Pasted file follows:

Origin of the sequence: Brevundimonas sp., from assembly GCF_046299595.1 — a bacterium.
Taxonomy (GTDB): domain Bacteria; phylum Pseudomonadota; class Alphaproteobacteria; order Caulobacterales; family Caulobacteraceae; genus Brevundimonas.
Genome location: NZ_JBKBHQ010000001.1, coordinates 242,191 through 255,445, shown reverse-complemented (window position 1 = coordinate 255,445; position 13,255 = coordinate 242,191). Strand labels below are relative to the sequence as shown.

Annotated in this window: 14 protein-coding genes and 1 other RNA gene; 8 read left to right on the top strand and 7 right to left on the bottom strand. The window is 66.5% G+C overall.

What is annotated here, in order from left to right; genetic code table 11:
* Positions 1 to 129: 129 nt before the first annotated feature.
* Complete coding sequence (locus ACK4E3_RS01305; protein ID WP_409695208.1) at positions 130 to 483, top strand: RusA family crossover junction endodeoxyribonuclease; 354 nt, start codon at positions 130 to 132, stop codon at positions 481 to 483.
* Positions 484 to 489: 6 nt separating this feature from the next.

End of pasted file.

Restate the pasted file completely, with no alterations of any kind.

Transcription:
Origin of the sequence: Brevundimonas sp., from assembly GCF_046299595.1 — a bacterium.
Taxonomy (GTDB): domain Bacteria; phylum Pseudomonadota; class Alphaproteobacteria; order Caulobacterales; family Caulobacteraceae; genus Brevundimonas.
Genome location: NZ_JBKBHQ010000001.1, coordinates 242,191 through 255,445, shown reverse-complemented (window position 1 = coordinate 255,445; position 13,255 = coordinate 242,191). Strand labels below are relative to the sequence as shown.

Annotated in this window: 14 protein-coding genes and 1 other RNA gene; 8 read left to right on the top strand and 7 right to left on the bottom strand. The window is 66.5% G+C overall.

What is annotated here, in order from left to right; genetic code table 11:
* Positions 1 to 129: 129 nt before the first annotated feature.
* Complete coding sequence (locus ACK4E3_RS01305; protein ID WP_409695208.1) at positions 130 to 483, top strand: RusA family crossover junction endodeoxyribonuclease; 354 nt, start codon at positions 130 to 132, stop codon at positions 481 to 483.
* Positions 484 to 489: 6 nt separating this feature from the next.